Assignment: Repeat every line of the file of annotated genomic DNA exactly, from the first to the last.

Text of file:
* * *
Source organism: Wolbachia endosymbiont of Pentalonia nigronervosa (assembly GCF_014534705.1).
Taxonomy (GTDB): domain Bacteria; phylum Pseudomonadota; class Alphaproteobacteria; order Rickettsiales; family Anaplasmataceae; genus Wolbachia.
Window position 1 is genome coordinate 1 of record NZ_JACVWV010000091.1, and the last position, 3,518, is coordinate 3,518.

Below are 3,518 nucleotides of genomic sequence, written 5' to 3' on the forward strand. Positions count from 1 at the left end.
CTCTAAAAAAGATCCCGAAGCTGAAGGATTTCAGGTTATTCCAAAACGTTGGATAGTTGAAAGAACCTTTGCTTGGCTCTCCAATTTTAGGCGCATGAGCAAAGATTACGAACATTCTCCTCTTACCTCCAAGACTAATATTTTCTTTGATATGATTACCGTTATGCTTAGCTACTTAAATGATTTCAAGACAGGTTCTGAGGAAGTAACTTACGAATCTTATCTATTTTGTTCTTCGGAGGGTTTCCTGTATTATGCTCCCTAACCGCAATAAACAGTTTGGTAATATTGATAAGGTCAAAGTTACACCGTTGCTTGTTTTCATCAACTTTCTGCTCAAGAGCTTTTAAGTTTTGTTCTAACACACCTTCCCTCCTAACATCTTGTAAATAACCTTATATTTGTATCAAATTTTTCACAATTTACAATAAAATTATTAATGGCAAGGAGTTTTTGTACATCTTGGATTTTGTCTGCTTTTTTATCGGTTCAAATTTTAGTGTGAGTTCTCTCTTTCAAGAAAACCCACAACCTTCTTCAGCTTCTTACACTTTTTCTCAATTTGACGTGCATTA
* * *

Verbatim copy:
Source organism: Wolbachia endosymbiont of Pentalonia nigronervosa (assembly GCF_014534705.1).
Taxonomy (GTDB): domain Bacteria; phylum Pseudomonadota; class Alphaproteobacteria; order Rickettsiales; family Anaplasmataceae; genus Wolbachia.
Window position 1 is genome coordinate 1 of record NZ_JACVWV010000091.1, and the last position, 3,518, is coordinate 3,518.

Below are 3,518 nucleotides of genomic sequence, written 5' to 3' on the forward strand. Positions count from 1 at the left end.
CTCTAAAAAAGATCCCGAAGCTGAAGGATTTCAGGTTATTCCAAAACGTTGGATAGTTGAAAGAACCTTTGCTTGGCTCTCCAATTTTAGGCGCATGAGCAAAGATTACGAACATTCTCCTCTTACCTCCAAGACTAATATTTTCTTTGATATGATTACCGTTATGCTTAGCTACTTAAATGATTTCAAGACAGGTTCTGAGGAAGTAACTTACGAATCTTATCTATTTTGTTCTTCGGAGGGTTTCCTGTATTATGCTCCCTAACCGCAATAAACAGTTTGGTAATATTGATAAGGTCAAAGTTACACCGTTGCTTGTTTTCATCAACTTTCTGCTCAAGAGCTTTTAAGTTTTGTTCTAACACACCTTCCCTCCTAACATCTTGTAAATAACCTTATATTTGTATCAAATTTTTCACAATTTACAATAAAATTATTAATGGCAAGGAGTTTTTGTACATCTTGGATTTTGTCTGCTTTTTTATCGGTTCAAATTTTAGTGTGAGTTCTCTCTTTCAAGAAAACCCACAACCTTCTTCAGCTTCTTACACTTTTTCTCAATTTGACGTGCATTA